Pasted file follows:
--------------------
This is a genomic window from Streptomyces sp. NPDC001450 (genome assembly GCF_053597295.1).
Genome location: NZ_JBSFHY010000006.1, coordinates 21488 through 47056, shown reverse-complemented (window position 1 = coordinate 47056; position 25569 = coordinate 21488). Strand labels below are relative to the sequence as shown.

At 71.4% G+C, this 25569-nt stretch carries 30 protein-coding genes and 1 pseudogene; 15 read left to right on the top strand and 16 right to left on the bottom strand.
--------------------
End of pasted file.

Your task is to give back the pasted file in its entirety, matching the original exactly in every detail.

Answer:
This is a genomic window from Streptomyces sp. NPDC001450 (genome assembly GCF_053597295.1).
Genome location: NZ_JBSFHY010000006.1, coordinates 21488 through 47056, shown reverse-complemented (window position 1 = coordinate 47056; position 25569 = coordinate 21488). Strand labels below are relative to the sequence as shown.

At 71.4% G+C, this 25569-nt stretch carries 30 protein-coding genes and 1 pseudogene; 15 read left to right on the top strand and 16 right to left on the bottom strand.